Most of the Founders were in fact Deists none were atheists which is to say they thought the universe had a creator, but that he does not concern himself with the daily lives of humans, and does not directly communicate with humans, either by revelation or by sacred books. They spoke often of God, (Nature's God or the God of Nature), but this was not the God of the bible. They did not deny that there was a person called Jesus, and praised him for his benevolent teachings, but they flatly denied his divinity. When taking the time to read our Founding Fathers writings it comes clear that most of them were opposed to the bible, and the teachings of Christianity in particular.

The Founders were students of the European Enlightenment. Half a century after the establishment of the United States, clergymen complained that no president up to that date had been a Christian. In a sermon that was reported in newspapers, Episcopal minister Bird Wilson of Albany, New York, protested in October 1831: "Among all our presidents from Washington downward, not one was a professor of religion, at least not of more than Unitarianism." The attitude of the age was one of enlightened reason, tolerance, and free thought.

Rick Santorum stated if elected he would return our country to its biblical and Christian roots where our Founding Fathers intended it to be. I for one would not want to return to the period of our American history that led to the great American conflict called the civil war. It was during that period that southern evangelical Christians were using bible quotes to justify the institution of slavery. Fortunately, there are now laws against that sort of injustice and not to many people in America today would want to return to the hands of the godly slave holders with their god fearing bible quotes.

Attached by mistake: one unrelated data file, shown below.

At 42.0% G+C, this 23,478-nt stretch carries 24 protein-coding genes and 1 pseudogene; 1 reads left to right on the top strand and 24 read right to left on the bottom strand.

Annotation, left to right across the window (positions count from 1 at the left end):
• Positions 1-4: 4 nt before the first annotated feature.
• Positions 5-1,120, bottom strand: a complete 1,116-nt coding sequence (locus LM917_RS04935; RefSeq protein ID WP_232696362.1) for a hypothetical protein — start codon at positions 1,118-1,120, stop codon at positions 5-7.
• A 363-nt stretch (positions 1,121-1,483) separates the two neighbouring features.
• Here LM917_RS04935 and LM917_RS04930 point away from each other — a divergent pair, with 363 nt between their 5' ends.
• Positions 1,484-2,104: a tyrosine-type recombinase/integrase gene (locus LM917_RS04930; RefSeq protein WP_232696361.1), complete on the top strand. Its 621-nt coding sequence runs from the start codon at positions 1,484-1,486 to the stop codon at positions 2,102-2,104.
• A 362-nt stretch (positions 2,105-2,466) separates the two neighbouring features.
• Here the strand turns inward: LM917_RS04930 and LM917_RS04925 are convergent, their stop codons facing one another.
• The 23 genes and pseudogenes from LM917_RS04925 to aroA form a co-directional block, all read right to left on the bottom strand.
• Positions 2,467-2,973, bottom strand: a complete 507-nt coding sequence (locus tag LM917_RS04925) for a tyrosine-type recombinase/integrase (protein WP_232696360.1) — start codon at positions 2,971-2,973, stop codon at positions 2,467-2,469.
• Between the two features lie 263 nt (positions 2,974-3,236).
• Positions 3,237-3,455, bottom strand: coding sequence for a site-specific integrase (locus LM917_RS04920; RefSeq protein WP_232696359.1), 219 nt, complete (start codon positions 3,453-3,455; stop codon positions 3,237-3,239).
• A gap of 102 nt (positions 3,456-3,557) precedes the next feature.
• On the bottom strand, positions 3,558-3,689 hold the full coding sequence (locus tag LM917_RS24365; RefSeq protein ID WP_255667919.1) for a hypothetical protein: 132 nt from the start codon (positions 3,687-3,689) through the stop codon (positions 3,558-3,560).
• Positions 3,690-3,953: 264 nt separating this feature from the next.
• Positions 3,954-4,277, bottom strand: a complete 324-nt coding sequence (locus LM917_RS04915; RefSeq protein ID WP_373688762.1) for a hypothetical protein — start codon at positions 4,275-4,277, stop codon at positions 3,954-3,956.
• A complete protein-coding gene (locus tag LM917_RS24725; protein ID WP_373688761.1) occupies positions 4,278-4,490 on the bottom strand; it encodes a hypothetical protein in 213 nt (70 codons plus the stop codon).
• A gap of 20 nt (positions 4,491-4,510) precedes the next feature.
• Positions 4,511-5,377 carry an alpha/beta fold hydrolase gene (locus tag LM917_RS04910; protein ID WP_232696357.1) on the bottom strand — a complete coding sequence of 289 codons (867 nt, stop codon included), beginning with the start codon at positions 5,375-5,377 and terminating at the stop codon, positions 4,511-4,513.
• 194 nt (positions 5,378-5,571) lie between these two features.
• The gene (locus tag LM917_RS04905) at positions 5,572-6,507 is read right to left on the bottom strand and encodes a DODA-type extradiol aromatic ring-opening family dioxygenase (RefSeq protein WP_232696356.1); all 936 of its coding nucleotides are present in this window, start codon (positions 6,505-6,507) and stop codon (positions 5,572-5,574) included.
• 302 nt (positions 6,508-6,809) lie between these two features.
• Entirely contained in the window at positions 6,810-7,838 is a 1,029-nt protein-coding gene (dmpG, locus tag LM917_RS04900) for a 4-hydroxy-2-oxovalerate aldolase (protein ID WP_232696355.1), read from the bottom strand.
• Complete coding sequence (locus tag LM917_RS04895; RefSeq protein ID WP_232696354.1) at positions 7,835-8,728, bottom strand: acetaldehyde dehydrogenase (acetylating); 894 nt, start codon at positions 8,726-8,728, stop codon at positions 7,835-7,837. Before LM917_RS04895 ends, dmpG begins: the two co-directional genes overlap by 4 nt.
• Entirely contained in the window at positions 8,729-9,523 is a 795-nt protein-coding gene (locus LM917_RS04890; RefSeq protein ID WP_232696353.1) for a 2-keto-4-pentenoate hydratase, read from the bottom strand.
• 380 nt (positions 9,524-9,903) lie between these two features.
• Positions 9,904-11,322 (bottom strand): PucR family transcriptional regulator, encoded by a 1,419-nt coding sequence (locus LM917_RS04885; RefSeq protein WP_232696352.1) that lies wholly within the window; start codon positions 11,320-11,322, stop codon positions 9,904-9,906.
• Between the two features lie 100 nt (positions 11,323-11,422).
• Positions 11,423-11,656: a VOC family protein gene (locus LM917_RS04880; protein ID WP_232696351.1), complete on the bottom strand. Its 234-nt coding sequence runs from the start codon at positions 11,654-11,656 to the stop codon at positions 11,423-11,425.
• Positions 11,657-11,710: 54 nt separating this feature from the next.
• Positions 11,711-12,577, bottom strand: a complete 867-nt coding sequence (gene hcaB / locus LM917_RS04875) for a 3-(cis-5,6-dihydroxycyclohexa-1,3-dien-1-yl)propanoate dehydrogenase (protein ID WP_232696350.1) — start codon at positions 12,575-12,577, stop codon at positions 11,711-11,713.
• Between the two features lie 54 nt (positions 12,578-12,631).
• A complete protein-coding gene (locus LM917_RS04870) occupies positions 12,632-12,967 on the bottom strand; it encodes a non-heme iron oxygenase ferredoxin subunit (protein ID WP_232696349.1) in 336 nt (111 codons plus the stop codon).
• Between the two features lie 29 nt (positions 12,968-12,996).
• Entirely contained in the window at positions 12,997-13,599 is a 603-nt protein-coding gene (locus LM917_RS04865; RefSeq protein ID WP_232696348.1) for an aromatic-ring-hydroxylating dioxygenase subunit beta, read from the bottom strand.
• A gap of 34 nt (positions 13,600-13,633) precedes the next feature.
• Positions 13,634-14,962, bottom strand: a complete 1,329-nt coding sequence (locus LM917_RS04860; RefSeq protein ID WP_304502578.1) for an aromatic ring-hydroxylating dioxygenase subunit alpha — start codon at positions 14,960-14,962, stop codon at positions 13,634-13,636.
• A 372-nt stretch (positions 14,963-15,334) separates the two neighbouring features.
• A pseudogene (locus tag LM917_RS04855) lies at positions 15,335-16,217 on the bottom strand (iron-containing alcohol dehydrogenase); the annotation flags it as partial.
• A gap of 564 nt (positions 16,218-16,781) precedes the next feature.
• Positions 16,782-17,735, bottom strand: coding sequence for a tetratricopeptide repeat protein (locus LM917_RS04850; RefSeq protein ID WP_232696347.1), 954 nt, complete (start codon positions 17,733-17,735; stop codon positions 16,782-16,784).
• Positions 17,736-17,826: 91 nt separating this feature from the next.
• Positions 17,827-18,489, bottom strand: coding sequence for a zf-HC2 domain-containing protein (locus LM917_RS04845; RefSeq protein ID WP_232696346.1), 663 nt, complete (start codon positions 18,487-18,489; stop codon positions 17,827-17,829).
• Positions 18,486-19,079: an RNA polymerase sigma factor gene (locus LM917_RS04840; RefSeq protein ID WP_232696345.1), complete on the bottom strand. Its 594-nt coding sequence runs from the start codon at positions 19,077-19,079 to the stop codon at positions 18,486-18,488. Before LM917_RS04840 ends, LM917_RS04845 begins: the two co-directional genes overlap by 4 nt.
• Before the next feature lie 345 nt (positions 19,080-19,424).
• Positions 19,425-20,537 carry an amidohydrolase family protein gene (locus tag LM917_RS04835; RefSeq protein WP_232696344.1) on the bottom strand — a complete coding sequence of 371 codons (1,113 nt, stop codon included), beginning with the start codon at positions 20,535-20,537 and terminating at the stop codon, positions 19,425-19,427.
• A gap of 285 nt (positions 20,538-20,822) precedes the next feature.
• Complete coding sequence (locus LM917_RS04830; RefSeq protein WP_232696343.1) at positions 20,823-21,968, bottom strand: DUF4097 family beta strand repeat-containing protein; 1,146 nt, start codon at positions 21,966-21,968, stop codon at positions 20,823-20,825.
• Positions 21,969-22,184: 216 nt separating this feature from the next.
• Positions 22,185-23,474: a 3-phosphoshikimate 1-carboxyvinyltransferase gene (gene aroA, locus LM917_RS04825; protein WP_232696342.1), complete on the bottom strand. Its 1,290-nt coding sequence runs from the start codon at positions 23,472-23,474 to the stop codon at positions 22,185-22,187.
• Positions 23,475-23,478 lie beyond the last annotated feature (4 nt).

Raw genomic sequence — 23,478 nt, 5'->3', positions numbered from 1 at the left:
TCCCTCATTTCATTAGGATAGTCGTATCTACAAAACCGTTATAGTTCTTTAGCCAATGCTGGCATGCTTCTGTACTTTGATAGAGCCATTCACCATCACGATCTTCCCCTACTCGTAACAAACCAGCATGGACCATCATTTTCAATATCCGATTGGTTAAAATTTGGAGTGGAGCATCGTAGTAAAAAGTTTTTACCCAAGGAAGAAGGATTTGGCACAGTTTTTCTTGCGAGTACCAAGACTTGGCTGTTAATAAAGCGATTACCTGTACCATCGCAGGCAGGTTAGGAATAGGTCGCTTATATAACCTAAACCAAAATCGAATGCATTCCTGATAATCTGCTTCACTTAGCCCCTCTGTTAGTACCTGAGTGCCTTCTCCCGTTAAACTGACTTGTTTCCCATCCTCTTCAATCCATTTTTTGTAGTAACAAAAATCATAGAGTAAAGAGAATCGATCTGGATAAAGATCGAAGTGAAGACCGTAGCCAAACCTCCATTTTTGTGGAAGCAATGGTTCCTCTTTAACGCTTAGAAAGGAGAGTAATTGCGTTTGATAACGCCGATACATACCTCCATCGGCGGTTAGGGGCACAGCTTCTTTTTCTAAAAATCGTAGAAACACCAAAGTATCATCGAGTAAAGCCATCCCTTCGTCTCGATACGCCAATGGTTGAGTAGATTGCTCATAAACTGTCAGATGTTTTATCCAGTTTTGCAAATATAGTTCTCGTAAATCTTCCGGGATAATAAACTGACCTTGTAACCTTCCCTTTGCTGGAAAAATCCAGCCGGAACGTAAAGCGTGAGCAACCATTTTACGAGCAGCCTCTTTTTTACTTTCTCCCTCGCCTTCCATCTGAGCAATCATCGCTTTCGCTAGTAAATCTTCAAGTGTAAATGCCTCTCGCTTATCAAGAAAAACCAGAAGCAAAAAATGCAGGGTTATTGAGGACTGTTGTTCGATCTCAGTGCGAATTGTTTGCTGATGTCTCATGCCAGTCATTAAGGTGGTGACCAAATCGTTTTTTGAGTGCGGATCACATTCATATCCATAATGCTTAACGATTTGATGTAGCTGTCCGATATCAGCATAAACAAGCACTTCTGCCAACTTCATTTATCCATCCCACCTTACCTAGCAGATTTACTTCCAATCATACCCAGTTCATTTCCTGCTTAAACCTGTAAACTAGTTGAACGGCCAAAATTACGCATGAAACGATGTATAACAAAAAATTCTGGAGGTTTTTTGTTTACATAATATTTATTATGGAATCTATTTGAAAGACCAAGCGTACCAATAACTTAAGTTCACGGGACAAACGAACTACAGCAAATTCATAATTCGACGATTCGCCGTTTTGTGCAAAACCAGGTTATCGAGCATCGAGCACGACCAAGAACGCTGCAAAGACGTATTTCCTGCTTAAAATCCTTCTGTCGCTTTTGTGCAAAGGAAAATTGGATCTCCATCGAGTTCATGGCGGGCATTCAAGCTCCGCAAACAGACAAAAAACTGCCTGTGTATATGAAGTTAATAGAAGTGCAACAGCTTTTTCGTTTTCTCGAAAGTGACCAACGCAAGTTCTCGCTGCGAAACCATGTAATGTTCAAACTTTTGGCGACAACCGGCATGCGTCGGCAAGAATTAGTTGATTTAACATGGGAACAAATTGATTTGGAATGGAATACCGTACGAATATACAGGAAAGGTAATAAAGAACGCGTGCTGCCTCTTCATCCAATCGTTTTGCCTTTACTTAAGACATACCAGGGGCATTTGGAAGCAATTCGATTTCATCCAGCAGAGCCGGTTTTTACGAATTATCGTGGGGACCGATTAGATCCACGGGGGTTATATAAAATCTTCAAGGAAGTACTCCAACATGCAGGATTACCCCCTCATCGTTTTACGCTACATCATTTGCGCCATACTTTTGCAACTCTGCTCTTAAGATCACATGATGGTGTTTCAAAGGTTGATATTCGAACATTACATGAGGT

I think Mr. Santorum should read up more about the forming of this great country of ours and the history of his own catholic religion. It was during the birth of our great nation that the Roman Catholic Pope declared democracy an immoral form of Government because America doesn’t recognize Christ or the church as its governing authority. That is what sets our great Nation apart from religious extremism including Christian theocracies’.

During the 1960 Presidential election John F Kennedy’s Roman Catholic upbringing became a campaign liability for him. However, he resolved the issue by claiming the Separation of Church and State is absolute in our Country. Rick Santorum now says John F Kennedy is wrong and the Separation clause is merely a myth.

There is nothing to prevent people of faith from getting elected into Government office the same goes for nonbelievers. I told my students in class that the separation of Church and State is the corner stone of our nation’s greatness. It allows all citizens to share their beliefs and faiths openly and freely. The separation clause prevents religious extremists from imposing their will and beliefs on the American people cloaked under Government policies and that certainly is a good thing.

The ultimate power in this election though like in all elections lies in the hands of the American voter and that is where it should be. That is why I believe President Obama is going to get reelected in the general election in November. Today’s (02/29/12) CBS national news poll shows that most republicans are dissatisfied with their choice of republican candidates. The majority polled also said they would vote for President Obama over his republican challenger whoever that person will turn out to be.

Always with love from Suzhou, China
Thomas F O’Neill

    U.S. voice mail: (800) 272-6464
    China Cell: 011-86-15114565945
    Skype: thomas_f_oneill
    Other articles, short stories, and commentaries by Thomas F. O'Neill can be found on his award winning blog, Link:

    Click on author's byline for bio and list of other works published by Pencil Stubs Online.